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Given the name of a binary file, which contains a series of 256-byte packets (or blocks),
your program will read in and check each block for correct parity at the byte level, for
correct checksum at the word level, and correct checksum at the packet level. Your
program will report which blocks of the file are valid and which are invalid. For the
invalid blocks you will report which bytes and words are invalid, if you can determine
You may assume that the blocks can be numbered starting at 0, and your primary ouput
to the screen will be a table of block #s, and either a PASS or FAIL indication for each,
followed by a description of the which parts within the block failed in a readable format
of your choosing.
After the table, also output to the screen the entire ASCII text version of the file, with the
packet headers, block checksums, and parity bits removed. For those bytes, words or
blocks that failed, you may insert a series of * characters in those subsections of the
text. Print it out so that it is easily readable in a format of your choosing.

For our purposes, you may assume that the packets have already been received at the
receiver site and reassembled into a complete binary file.
Now we need you to write a program to check that file to see if it holds valid or invalid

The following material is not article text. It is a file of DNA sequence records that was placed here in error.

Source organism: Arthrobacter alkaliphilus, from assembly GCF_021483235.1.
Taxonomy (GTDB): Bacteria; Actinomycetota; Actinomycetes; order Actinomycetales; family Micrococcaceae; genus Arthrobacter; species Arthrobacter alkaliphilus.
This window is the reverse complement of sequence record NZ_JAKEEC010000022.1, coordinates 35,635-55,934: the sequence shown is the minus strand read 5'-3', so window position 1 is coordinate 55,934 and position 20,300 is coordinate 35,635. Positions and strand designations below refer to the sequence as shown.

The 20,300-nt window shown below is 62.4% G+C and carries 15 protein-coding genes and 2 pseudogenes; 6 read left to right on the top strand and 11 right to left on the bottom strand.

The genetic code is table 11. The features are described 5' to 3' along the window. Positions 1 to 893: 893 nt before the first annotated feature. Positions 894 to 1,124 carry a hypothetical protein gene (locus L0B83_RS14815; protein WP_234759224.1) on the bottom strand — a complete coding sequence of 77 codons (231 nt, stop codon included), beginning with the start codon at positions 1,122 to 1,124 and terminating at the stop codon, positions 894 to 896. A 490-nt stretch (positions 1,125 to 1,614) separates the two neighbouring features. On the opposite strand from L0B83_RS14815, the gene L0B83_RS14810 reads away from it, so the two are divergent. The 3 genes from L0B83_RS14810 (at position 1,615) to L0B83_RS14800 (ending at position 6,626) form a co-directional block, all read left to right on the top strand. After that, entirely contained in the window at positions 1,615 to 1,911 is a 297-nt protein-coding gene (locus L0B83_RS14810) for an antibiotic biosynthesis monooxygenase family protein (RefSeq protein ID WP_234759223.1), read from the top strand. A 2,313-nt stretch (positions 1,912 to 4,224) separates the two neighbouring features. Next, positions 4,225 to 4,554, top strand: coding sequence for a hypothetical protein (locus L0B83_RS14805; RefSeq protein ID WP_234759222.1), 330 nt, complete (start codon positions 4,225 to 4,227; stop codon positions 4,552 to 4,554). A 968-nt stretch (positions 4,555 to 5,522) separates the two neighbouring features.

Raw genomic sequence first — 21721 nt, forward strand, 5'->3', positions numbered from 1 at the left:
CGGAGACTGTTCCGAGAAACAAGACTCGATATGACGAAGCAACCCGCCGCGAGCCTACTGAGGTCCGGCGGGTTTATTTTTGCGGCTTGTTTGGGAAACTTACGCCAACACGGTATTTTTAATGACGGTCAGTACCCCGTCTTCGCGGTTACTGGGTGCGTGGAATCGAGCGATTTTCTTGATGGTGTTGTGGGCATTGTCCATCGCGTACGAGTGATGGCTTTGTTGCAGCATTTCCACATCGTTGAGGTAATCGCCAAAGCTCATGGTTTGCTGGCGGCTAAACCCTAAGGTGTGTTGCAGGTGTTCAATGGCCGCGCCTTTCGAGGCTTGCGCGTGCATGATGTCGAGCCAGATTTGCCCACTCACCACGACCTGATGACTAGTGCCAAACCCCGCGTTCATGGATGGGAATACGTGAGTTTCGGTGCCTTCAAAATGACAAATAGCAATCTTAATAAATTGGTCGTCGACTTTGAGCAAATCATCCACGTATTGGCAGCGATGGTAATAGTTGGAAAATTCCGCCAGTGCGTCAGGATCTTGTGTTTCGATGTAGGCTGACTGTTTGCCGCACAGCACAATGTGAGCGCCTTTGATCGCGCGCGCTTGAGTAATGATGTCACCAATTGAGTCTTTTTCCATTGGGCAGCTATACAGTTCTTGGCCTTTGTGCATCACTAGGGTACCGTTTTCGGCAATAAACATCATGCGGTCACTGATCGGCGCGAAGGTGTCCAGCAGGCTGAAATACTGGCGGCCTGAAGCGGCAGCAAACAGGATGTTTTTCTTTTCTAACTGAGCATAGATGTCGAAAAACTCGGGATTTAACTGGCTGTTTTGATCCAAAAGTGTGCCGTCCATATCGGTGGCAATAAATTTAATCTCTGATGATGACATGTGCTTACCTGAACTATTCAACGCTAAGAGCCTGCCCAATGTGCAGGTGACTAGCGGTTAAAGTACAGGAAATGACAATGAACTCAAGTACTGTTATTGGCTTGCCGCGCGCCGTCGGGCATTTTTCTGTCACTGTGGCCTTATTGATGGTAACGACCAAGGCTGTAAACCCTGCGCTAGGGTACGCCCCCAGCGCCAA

data according to the redundancy scheme described below.
We will assume a fixed size packet of 256 bits (or 64 bytes) of information. The first 4
bytes of the packet will hold the packet header, followed by 60 data bytes. The header
holds a packet level checksum, which is the value of the sum of the 60 data bytes in the
rest of the packet.
At the word level (4 bytes) we will implement a simple word checksum as follows. For
example, the procedure that we will implement for each 4 byte group of data is:
Given 4 bytes of data, e.g. : 0x25623F52
Step 1: Adding all the individual bytes together, which gives 0x118.
Step 2: Drop the carry nibble to give you 0x18.
Step 3: Take the two's complement of the 0x18 to get 0xE8. This is the checksum
byte that will follow the 4 data bytes above. (e.g. 0x25623F52E8)
Step 4: To test the checksum byte simply add it to the original group of bytes.
This should give you 0x100.
Step 5: Drop the carry nibble again giving 0x00. Since it is 0x00, this means no
error was detected in this word (although an undetectable error could have
occurred - E.g. reordering of the bytes in the message, inserting or deleting zerovalued
bytes, or multiple errors which sum to zero).
More sophisticated types of redundancy checks are available to address those weaknesses
by considering not only the value of each byte but also its position. We will not
implement any of these sophisticated features on this assignment.
At the data byte level, your program will use the even-parity scheme discussed in class in
which the left 7 bits of each data byte represents an ASCII character, and the rightmost
bit (least significant bit) of the byte is set so that the number of 1 bits in the byte is an
even number (See lecture notes, #27). This even-parity scheme applies to all data bytes,
but does not apply to the packet header information, or to the word checksum values.